What is early stage startup strategy?

What Elliot's company was missing was a clear strategy to guide their decision making. Because they were lacking a clear strategy, their day-to-day decision making ended up becoming out of alignment with their vision. By the time they realized this, it was too late.

I subscribe to Michael Porter's definition of strategy as the approach a company takes to, "achieve a sustainable competitive advantage by preserving what is distinctive about a company." For a software company, strategy applies at the macro level ("how do we invest our resources?") as well as the micro level ("what user experience do we foster with our product?") and everything in between ("how do we price, position and package our product?").

A cohesive strategy defines the "why" behind the day-to-day execution of a company, and acts as a scaffolding that's self consistent at all layers of abstraction. For a startup company, the strategy is what bridges the gap between a company's vision and their tactics in pursuit of their mission.

Most strategy frameworks and exercises are too heavy for early stage companies. By the time the strategy is defined, the company has learned enough from being in market that it's time to change it all over again! Instead, early stage companies should simply define their mission statement (what impact do we make on the world if we succeed massively) and their vision statement (their hypothesis on what they're going to build in the next 2-3 years to make progress towards their mission). Then, they should go through a light product strategy exercise that helps codify how they plan to go about validating/invalidating their vision. Gibson Biddle's product strategy exercise is the best approach in my experience, and can be done with half a day of team collaboration.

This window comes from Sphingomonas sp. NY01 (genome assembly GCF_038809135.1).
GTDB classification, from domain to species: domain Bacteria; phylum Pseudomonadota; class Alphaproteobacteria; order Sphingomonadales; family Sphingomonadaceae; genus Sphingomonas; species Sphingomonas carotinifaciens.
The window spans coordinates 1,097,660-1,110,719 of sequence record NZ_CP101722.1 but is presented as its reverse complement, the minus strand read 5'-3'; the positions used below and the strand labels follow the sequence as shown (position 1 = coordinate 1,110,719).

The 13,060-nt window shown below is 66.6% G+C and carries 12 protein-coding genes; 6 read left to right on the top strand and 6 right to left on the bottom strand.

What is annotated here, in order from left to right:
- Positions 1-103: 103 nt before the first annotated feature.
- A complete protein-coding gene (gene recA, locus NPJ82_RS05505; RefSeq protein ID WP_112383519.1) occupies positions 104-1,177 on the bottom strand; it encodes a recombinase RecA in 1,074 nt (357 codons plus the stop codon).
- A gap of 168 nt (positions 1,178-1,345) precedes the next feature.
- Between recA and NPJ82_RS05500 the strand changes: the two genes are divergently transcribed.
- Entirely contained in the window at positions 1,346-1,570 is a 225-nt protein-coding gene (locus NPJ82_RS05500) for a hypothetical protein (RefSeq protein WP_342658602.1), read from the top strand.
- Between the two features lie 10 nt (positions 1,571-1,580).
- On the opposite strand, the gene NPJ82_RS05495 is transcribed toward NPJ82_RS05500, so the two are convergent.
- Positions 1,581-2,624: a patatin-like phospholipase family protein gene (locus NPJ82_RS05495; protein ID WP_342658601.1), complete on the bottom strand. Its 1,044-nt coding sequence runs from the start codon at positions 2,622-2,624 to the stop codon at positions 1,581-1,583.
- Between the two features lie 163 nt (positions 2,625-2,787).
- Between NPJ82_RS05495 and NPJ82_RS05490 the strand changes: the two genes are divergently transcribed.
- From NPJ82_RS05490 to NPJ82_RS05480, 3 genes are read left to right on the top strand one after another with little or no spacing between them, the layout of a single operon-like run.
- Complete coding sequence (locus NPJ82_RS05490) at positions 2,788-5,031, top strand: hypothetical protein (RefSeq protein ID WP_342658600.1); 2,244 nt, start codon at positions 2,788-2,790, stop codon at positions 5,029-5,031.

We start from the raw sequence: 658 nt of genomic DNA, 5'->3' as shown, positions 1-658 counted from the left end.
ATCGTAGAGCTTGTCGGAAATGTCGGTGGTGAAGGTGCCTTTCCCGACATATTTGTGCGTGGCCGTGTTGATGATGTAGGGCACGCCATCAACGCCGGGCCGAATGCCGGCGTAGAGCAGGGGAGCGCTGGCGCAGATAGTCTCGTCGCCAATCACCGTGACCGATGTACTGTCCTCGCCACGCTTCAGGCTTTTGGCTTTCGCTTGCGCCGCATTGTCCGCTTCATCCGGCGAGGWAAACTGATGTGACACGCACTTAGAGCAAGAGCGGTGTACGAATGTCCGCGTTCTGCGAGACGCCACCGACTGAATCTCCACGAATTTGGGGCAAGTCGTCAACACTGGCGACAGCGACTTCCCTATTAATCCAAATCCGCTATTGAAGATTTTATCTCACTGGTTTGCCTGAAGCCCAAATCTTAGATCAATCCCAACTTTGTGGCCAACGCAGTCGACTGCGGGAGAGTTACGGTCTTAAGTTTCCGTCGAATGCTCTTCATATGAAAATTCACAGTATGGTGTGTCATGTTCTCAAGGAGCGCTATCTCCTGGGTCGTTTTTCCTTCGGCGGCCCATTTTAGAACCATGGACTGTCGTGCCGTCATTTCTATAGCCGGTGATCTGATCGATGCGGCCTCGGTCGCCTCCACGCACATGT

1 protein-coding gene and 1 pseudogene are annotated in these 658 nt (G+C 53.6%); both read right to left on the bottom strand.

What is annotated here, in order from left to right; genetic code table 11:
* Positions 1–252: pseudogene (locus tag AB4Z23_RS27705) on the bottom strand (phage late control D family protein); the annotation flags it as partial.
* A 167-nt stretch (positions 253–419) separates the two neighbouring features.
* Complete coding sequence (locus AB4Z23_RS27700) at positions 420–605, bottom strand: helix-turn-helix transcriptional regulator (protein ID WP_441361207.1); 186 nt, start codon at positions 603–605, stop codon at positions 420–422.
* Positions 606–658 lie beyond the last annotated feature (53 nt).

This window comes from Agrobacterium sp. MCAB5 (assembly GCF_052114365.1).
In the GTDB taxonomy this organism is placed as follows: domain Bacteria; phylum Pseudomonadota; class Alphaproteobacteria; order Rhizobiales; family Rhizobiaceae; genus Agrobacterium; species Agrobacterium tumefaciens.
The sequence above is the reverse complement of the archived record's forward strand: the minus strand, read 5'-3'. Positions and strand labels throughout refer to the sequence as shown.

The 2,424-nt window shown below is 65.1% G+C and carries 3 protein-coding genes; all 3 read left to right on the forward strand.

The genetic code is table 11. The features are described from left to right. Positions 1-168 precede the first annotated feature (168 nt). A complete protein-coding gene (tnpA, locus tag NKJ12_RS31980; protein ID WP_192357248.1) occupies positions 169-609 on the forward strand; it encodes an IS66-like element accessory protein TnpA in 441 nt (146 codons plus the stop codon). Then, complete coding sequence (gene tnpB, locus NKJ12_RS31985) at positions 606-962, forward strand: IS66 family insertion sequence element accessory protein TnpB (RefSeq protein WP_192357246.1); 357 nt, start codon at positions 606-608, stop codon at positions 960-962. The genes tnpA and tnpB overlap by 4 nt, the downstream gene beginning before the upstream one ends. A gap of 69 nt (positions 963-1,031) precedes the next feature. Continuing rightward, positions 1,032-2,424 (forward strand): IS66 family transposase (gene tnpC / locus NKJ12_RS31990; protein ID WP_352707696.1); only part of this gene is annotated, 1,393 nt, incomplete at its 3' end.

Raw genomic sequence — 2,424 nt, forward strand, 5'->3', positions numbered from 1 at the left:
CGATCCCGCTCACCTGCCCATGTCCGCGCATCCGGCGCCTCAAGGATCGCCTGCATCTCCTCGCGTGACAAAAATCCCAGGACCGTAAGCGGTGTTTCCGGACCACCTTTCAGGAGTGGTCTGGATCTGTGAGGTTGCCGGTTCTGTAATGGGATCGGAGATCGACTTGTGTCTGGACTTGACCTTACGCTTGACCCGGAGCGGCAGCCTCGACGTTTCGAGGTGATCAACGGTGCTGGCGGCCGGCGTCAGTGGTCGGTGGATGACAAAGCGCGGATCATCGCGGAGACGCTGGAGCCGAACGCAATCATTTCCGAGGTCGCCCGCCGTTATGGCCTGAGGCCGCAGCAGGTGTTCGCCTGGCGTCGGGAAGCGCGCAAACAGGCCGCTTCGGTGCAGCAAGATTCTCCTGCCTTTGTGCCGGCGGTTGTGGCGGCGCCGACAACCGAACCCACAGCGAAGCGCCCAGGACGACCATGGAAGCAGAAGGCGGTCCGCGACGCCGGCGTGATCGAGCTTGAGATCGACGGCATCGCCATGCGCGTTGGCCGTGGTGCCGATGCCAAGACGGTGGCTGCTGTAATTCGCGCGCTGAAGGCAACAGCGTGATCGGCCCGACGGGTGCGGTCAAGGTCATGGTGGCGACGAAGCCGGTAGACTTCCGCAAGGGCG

How to avoid flawed decision making

Once a company has defined their mission, vision, and product strategy they should decide on what time horizon they will revisit this using new information. Generally speaking a company's mission statement will stay the same but its vision and product strategy will change periodically. As a company matures, its vision will become more locked in but its product strategy will still change at least annually.

After the strategy is locked in, it should be treated as the north star for any decision making until it's revisited. Any time that a team member is making a decision—big or small—they should be able to rationalize how it ties up to the product strategy. Any company a project takes on should be clearly tied back to the product strategy pillar that it supports, and the team should be able to unanimously agree about this.

When team members are deliberating about a decision, they should be able to challenge each other at the level of the company strategy. If this isn't happening it means that the strategy is either not cohesive enough or not communicated clearly enough across the team.

If a team is able to foster this level of clarity and communication about their decision making, they'll increase their chances at accidentally making irreversible decisions about their company strategy. If a company is able to do this successfully, their decisions will compound over time to help them prove (or disprove!) their articulation of their vision in service of their mission.